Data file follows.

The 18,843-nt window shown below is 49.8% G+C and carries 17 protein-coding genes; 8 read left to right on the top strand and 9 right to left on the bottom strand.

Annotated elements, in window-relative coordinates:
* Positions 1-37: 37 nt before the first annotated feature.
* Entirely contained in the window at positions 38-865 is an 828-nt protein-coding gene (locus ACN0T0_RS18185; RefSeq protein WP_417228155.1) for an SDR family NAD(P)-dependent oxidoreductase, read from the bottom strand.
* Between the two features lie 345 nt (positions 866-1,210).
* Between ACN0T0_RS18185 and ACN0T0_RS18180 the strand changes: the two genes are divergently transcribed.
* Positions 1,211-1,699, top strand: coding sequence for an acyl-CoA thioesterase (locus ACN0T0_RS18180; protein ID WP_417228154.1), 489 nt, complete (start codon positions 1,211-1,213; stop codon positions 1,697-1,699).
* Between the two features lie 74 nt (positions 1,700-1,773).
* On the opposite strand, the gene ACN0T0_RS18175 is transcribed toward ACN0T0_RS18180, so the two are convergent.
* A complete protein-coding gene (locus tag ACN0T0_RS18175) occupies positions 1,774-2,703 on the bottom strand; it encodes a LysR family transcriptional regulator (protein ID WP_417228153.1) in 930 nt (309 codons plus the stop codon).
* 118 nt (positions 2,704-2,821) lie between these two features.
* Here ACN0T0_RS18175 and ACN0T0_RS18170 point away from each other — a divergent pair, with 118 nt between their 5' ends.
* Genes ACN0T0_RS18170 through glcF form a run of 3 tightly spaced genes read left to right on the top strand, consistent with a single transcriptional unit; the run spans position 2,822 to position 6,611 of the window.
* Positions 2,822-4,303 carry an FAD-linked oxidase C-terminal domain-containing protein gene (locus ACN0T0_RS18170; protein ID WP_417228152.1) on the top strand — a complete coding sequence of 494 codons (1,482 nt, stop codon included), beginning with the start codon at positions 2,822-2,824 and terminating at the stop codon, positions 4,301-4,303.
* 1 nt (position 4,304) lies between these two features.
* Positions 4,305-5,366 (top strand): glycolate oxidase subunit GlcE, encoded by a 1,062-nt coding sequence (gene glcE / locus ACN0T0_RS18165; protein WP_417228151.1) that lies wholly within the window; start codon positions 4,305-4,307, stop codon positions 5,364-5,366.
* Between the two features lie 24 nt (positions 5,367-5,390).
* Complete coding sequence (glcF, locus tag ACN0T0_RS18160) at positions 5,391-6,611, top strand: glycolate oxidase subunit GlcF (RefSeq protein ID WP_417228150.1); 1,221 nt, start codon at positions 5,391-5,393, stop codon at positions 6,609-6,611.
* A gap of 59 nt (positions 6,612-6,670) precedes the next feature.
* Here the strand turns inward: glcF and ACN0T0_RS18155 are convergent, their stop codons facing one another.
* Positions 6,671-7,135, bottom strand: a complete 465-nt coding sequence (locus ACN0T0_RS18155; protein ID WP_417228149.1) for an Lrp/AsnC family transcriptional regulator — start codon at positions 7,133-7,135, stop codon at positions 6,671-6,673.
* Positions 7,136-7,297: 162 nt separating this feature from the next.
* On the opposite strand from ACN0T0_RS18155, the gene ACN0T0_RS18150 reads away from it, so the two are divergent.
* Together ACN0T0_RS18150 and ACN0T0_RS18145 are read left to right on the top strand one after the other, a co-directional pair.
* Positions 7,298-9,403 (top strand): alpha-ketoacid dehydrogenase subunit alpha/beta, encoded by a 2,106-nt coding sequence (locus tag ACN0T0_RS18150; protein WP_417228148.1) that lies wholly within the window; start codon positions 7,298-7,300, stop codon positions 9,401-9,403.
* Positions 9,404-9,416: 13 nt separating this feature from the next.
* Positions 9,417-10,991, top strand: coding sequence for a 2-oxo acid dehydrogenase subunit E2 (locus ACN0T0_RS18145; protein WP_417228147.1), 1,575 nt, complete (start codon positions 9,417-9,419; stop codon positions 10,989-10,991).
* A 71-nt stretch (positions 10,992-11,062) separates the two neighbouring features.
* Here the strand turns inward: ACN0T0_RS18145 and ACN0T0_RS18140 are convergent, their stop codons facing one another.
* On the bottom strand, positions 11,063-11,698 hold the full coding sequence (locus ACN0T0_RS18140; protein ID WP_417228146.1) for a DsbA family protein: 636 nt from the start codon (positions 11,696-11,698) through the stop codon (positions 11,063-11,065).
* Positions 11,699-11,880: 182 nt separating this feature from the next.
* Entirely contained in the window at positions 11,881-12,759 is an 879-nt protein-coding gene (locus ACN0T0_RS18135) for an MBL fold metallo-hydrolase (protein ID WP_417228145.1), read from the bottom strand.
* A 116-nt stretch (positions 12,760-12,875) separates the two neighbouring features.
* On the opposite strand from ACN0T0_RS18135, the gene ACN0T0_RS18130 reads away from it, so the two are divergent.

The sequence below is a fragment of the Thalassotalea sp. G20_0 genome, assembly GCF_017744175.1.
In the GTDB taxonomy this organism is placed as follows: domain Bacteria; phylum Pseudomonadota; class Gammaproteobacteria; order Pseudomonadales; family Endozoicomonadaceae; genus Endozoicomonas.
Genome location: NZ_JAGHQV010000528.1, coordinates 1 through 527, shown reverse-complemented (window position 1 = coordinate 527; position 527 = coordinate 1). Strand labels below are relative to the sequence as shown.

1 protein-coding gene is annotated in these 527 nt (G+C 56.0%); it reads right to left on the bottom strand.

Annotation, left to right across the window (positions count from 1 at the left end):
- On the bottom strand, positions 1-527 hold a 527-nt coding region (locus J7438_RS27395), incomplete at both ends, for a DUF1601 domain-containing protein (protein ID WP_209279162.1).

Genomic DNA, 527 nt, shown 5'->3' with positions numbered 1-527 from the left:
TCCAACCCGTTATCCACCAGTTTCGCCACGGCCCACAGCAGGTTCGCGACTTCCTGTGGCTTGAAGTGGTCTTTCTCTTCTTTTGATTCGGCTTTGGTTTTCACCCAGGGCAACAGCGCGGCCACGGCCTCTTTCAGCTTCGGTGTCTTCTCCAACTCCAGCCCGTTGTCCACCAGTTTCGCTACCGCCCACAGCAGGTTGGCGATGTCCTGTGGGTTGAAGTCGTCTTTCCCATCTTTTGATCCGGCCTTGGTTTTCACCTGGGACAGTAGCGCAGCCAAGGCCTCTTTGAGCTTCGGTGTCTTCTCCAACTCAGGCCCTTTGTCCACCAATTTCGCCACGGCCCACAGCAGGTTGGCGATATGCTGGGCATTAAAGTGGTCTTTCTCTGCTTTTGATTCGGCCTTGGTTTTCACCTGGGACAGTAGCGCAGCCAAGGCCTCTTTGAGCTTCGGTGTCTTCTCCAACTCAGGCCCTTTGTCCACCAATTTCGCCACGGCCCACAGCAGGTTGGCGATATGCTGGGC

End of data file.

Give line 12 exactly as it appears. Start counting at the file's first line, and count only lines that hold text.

* Here ACN0T0_RS18175 and ACN0T0_RS18170 point away from each other — a divergent pair, with 118 nt between their 5' ends.